» On Friday, we’ll get a glimpse of June’s Michigan Consumer Sentiment Index (preliminary reading). Consumer exuberance can translate into greater spending and thus give a boost to inflation, supporting the hawkish case for the Fed.
Current and scheduled economic reports, Fed statements, and other releases, as well as their level of impact on stock markets, can be found on the TipRanks Economic Calendar.
Equities – Review of Last Week’s Performance
This past week began with declines and continued with sideways trading until one economic report changed everything. On Thursday, a report on jobless claims reflected the jump to a 20-month high, strongly supporting the expectations for a Federal Reserve pause in rate hikes. As a result, Treasury yields dropped and the technology stocks surged, leading the markets higher. On Friday, stocks continued their foray into positive territory on bets that the Federal Reserve is nearing the end of its tightening cycle.
Interestingly, despite tech’s supreme reign, the Dow Jones Industrial Average (DJIA) led the gains this past week, with a 0.50% increase. The S&P 500 (SPX) came second with 0.43% – but it was the one to make the headlines as it entered the technical bull market, rising more than 20% from its October lows. The Nasdaq Composite (NDAQ) finished the week up 0.04% and the Nasdaq 100 (NDX) was 0.34% lower, as the technology indexes failed to reverse their strong declines in the first three days of the trading week.
Stock Highlights of the Past Week
This past week the markets reacted to several earnings reports and other significant news. Below are the most noteworthy developments of the past week:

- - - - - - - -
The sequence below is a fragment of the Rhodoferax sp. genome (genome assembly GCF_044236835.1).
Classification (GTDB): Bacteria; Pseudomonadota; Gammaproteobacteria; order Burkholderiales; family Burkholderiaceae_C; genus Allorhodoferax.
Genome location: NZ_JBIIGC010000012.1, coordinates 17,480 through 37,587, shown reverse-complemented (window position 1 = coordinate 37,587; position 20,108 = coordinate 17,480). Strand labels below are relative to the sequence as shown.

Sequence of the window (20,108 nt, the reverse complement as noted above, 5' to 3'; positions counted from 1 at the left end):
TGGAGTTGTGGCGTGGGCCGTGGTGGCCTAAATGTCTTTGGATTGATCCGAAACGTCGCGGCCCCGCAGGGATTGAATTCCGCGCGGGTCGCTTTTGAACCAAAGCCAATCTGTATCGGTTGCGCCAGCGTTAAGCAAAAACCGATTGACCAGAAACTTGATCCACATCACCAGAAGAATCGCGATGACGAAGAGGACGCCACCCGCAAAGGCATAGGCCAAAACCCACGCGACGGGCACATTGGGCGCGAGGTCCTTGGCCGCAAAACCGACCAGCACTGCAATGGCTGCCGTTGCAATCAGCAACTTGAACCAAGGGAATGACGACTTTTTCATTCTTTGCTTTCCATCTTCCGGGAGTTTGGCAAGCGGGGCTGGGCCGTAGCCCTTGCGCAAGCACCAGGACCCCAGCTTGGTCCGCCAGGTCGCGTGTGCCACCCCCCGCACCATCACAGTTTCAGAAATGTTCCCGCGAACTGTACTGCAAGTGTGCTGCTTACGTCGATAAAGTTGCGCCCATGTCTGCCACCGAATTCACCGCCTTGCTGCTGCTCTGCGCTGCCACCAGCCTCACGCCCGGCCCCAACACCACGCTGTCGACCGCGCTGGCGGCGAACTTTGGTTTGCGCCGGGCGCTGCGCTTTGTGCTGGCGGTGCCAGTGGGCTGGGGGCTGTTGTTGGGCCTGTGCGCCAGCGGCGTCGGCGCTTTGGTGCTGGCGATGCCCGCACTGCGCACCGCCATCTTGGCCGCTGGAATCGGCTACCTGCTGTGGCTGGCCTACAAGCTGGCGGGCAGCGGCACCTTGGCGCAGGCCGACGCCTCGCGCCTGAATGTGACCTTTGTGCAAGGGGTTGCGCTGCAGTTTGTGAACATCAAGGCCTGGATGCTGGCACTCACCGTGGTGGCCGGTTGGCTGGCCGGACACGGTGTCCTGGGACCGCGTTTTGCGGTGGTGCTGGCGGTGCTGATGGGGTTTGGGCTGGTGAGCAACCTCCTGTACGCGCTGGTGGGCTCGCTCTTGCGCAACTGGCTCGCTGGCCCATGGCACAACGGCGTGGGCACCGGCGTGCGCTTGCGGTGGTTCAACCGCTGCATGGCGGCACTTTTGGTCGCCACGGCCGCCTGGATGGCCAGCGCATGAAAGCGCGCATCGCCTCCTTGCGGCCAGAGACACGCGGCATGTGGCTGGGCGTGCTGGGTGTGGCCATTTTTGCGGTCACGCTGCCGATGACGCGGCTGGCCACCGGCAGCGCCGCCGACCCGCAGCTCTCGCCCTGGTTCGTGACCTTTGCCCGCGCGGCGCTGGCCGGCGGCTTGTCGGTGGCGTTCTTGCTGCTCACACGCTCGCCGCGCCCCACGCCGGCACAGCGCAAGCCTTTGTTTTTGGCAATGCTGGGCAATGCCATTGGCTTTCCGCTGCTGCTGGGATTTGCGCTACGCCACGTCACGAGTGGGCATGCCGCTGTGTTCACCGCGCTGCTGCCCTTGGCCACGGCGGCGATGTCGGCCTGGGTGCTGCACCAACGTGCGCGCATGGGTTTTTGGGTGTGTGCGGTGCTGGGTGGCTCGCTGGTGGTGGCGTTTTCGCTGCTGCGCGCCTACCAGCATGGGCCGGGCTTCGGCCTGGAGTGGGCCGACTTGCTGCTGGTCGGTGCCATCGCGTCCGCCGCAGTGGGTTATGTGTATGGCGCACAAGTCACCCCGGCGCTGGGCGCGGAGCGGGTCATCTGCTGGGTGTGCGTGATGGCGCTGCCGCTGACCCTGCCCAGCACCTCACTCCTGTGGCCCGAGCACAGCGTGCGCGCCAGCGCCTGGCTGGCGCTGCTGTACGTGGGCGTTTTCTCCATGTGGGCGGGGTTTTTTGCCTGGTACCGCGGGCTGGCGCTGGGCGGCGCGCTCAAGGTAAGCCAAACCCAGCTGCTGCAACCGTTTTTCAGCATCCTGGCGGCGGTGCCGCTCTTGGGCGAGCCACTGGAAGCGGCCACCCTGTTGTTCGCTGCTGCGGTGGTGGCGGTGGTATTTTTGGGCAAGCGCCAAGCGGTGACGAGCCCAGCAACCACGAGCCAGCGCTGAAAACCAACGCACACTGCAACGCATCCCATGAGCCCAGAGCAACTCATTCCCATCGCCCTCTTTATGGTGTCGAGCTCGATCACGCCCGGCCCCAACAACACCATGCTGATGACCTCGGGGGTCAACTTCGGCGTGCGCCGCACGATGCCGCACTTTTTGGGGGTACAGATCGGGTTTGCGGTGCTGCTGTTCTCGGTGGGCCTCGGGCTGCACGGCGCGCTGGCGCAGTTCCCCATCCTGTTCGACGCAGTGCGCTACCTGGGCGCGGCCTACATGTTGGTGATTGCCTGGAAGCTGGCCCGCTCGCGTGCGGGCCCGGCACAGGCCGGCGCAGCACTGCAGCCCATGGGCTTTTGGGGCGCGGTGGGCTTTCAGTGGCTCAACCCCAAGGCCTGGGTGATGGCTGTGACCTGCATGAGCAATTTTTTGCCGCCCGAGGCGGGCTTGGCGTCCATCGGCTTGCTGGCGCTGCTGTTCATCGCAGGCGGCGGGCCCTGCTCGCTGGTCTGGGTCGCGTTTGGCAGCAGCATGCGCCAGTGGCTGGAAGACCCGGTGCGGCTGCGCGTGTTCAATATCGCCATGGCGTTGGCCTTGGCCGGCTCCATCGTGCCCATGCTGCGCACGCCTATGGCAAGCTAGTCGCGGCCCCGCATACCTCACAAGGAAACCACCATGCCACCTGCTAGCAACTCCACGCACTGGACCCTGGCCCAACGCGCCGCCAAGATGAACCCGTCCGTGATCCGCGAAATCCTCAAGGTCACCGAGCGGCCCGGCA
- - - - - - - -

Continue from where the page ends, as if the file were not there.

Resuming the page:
» DocuSign (DOCU): stock surged after the company beat analysts’ estimates on revenues and earnings; the updated guidance for revenue in Q2 and full year 2023 surpassed estimates.
» Verint Systems (VRNT): stock rose after the company reported consensus-beating earnings and revenue.
» GitLab (GTLB): the stock soared following its first-quarter report as it beat revenue estimates and raised guidance. The software company is still generating wide losses, but the loss per share narrowed significantly in the first quarter of 2023.
» Ciena (CIEN): the company delivered a strong performance, beating sales and earnings estimates by a wide margin. However, the stock fell after CIEN offered guidance for the current quarter and the full year, which missed consensus estimates.
» GameStop (GME): the original “Meme stock” tumbled despite the smaller net loss and EPS beat, after the company said that it fired CEO Matthew Furlong, with newly elected executive director Ryan Cohen “overseeing management” for now.
» » Our Star of the Week is Tesla (TSLA) with a 12.3% weekly jump added to its +126.3% surge since the beginning of the year. The company was positively affected by several developments, with one of the most important being the official affirmation by the U.S. Environmental Protection Agency that all variants of Tesla’s Model 3 sedans are eligible for the full federal EV tax credit of $7,500. The eligibility for 100% tax credits is expected to further support sales and help Tesla gain a larger market share within the EV sphere. In addition, the news of an EV charging partnership with General Motors (GM) – similar to the one TSLA had previously signed with Ford (F) – also propped up the stock, as it effectively establishes Tesla charging stations as the industry standard.
Major Economic Events of the Past Week
» May’s S&P Global Services PMI declined to 54.9 from April’s 55.1; it was expected to remain unchanged.
» May’s ISM Services PMI fell to 50.3, dangerously close to the expansion threshold of 50, from April’s 51.9.
» April’s Consumer Credit rose by $23 billion from March’s increase of $22.8 billion; it was the fastest pace of credit growth since November.
» Initial Jobless Claims for the week ending June 2nd came in at 261K versus the expected 235K. Continuing Jobless Claims for the week ending May 26th were at 1.757M, lower than the expected 1.800M.
» Q1 2023 GDP Annualized grew 2.7% versus Q4 2022’s 1.6% and the expected growth of 1.9%.
» Q1 2023 GDP grew 1% year-on-year versus Q4 2022’s 1.3% and the expected growth of 1.2%.
» May’s CPI rose 0.2% year-on-year versus April’s 0.1%. Month-on-month, prices fell 0.2%, the fourth consecutive month of negative price change.